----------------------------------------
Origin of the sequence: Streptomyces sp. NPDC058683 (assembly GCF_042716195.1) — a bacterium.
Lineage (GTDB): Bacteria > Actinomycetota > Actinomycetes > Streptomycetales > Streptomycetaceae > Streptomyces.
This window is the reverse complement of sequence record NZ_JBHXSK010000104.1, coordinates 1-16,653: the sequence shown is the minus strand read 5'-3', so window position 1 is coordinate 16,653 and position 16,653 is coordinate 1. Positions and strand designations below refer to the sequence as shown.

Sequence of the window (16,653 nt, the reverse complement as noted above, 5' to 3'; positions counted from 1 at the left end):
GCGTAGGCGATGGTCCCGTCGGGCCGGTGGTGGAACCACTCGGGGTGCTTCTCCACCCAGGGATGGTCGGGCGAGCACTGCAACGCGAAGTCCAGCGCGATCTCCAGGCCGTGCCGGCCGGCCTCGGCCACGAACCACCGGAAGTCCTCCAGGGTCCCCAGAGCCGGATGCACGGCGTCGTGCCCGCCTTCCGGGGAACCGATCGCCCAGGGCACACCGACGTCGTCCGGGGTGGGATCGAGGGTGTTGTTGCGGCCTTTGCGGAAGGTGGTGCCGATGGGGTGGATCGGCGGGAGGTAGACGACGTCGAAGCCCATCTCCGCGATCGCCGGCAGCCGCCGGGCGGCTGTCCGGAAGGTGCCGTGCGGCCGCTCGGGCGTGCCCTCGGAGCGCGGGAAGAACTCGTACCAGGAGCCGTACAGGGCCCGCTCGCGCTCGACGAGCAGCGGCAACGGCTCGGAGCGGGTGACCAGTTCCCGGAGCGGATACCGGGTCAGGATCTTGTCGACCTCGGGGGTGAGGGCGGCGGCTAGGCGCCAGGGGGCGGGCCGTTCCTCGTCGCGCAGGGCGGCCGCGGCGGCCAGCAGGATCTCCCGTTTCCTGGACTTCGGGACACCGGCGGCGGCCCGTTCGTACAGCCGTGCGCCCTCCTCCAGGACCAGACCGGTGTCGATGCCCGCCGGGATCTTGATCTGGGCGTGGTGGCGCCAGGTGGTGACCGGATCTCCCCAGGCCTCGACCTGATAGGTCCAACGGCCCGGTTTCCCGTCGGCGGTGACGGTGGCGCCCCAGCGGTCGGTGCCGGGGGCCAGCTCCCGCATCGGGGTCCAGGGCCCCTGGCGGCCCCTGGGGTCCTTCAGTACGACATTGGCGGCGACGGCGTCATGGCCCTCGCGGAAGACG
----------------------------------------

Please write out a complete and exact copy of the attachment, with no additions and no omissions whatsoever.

Origin of the sequence: Streptomyces sp. NPDC058683 (assembly GCF_042716195.1) — a bacterium.
Lineage (GTDB): Bacteria > Actinomycetota > Actinomycetes > Streptomycetales > Streptomycetaceae > Streptomyces.
This window is the reverse complement of sequence record NZ_JBHXSK010000104.1, coordinates 1-16,653: the sequence shown is the minus strand read 5'-3', so window position 1 is coordinate 16,653 and position 16,653 is coordinate 1. Positions and strand designations below refer to the sequence as shown.

Sequence of the window (16,653 nt, the reverse complement as noted above, 5' to 3'; positions counted from 1 at the left end):
GCGTAGGCGATGGTCCCGTCGGGCCGGTGGTGGAACCACTCGGGGTGCTTCTCCACCCAGGGATGGTCGGGCGAGCACTGCAACGCGAAGTCCAGCGCGATCTCCAGGCCGTGCCGGCCGGCCTCGGCCACGAACCACCGGAAGTCCTCCAGGGTCCCCAGAGCCGGATGCACGGCGTCGTGCCCGCCTTCCGGGGAACCGATCGCCCAGGGCACACCGACGTCGTCCGGGGTGGGATCGAGGGTGTTGTTGCGGCCTTTGCGGAAGGTGGTGCCGATGGGGTGGATCGGCGGGAGGTAGACGACGTCGAAGCCCATCTCCGCGATCGCCGGCAGCCGCCGGGCGGCTGTCCGGAAGGTGCCGTGCGGCCGCTCGGGCGTGCCCTCGGAGCGCGGGAAGAACTCGTACCAGGAGCCGTACAGGGCCCGCTCGCGCTCGACGAGCAGCGGCAACGGCTCGGAGCGGGTGACCAGTTCCCGGAGCGGATACCGGGTCAGGATCTTGTCGACCTCGGGGGTGAGGGCGGCGGCTAGGCGCCAGGGGGCGGGCCGTTCCTCGTCGCGCAGGGCGGCCGCGGCGGCCAGCAGGATCTCCCGTTTCCTGGACTTCGGGACACCGGCGGCGGCCCGTTCGTACAGCCGTGCGCCCTCCTCCAGGACCAGACCGGTGTCGATGCCCGCCGGGATCTTGATCTGGGCGTGGTGGCGCCAGGTGGTGACCGGATCTCCCCAGGCCTCGACCTGATAGGTCCAACGGCCCGGTTTCCCGTCGGCGGTGACGGTGGCGCCCCAGCGGTCGGTGCCGGGGGCCAGCTCCCGCATCGGGGTCCAGGGCCCCTGGCGGCCCCTGGGGTCCTTCAGTACGACATTGGCGGCGACGGCGTCATGGCCCTCGCGGAAGACG